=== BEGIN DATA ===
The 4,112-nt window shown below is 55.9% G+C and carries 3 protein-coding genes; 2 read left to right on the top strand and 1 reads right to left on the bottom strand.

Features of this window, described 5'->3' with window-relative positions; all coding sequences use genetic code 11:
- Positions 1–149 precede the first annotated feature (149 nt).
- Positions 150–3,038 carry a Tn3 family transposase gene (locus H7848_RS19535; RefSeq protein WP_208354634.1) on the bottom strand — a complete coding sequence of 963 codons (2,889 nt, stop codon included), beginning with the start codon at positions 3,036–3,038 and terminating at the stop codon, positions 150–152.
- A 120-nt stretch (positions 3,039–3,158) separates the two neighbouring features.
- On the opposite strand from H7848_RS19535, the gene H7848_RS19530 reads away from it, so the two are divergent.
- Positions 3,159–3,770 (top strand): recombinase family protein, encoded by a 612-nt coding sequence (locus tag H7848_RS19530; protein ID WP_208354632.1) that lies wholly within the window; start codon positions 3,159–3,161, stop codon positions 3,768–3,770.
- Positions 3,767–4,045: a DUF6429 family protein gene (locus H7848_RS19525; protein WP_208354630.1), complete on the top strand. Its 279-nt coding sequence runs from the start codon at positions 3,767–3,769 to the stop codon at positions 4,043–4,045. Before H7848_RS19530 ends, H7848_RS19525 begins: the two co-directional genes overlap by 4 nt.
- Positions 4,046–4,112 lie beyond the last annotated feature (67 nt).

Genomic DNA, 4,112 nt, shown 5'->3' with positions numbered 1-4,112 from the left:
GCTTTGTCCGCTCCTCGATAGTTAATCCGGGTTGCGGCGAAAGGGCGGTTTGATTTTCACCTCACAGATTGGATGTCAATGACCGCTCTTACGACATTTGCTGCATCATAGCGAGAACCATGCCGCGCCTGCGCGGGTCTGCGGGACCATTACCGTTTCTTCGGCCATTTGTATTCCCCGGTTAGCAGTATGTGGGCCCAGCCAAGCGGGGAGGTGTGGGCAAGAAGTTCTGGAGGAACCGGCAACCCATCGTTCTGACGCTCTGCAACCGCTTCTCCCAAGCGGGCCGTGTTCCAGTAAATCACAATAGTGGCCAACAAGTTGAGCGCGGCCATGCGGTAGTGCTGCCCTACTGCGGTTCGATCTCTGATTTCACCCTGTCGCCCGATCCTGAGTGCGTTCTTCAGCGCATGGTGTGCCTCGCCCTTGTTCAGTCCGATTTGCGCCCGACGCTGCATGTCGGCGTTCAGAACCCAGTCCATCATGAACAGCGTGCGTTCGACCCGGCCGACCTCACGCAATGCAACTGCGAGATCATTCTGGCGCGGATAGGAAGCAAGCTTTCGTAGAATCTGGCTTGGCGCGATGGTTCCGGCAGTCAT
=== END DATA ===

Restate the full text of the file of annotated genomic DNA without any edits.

The 4,112-nt window shown below is 55.9% G+C and carries 3 protein-coding genes; 2 read left to right on the top strand and 1 reads right to left on the bottom strand.

Features of this window, described 5'->3' with window-relative positions; all coding sequences use genetic code 11:
- Positions 1–149 precede the first annotated feature (149 nt).
- Positions 150–3,038 carry a Tn3 family transposase gene (locus H7848_RS19535; RefSeq protein WP_208354634.1) on the bottom strand — a complete coding sequence of 963 codons (2,889 nt, stop codon included), beginning with the start codon at positions 3,036–3,038 and terminating at the stop codon, positions 150–152.
- A 120-nt stretch (positions 3,039–3,158) separates the two neighbouring features.
- On the opposite strand from H7848_RS19535, the gene H7848_RS19530 reads away from it, so the two are divergent.
- Positions 3,159–3,770 (top strand): recombinase family protein, encoded by a 612-nt coding sequence (locus tag H7848_RS19530; protein ID WP_208354632.1) that lies wholly within the window; start codon positions 3,159–3,161, stop codon positions 3,768–3,770.
- Positions 3,767–4,045: a DUF6429 family protein gene (locus H7848_RS19525; protein WP_208354630.1), complete on the top strand. Its 279-nt coding sequence runs from the start codon at positions 3,767–3,769 to the stop codon at positions 4,043–4,045. Before H7848_RS19530 ends, H7848_RS19525 begins: the two co-directional genes overlap by 4 nt.
- Positions 4,046–4,112 lie beyond the last annotated feature (67 nt).

Genomic DNA, 4,112 nt, shown 5'->3' with positions numbered 1-4,112 from the left:
GCTTTGTCCGCTCCTCGATAGTTAATCCGGGTTGCGGCGAAAGGGCGGTTTGATTTTCACCTCACAGATTGGATGTCAATGACCGCTCTTACGACATTTGCTGCATCATAGCGAGAACCATGCCGCGCCTGCGCGGGTCTGCGGGACCATTACCGTTTCTTCGGCCATTTGTATTCCCCGGTTAGCAGTATGTGGGCCCAGCCAAGCGGGGAGGTGTGGGCAAGAAGTTCTGGAGGAACCGGCAACCCATCGTTCTGACGCTCTGCAACCGCTTCTCCCAAGCGGGCCGTGTTCCAGTAAATCACAATAGTGGCCAACAAGTTGAGCGCGGCCATGCGGTAGTGCTGCCCTACTGCGGTTCGATCTCTGATTTCACCCTGTCGCCCGATCCTGAGTGCGTTCTTCAGCGCATGGTGTGCCTCGCCCTTGTTCAGTCCGATTTGCGCCCGACGCTGCATGTCGGCGTTCAGAACCCAGTCCATCATGAACAGCGTGCGTTCGACCCGGCCGACCTCACGCAATGCAACTGCGAGATCATTCTGGCGCGGATAGGAAGCAAGCTTTCGTAGAATCTGGCTTGGCGCGATGGTTCCGGCAGTCAT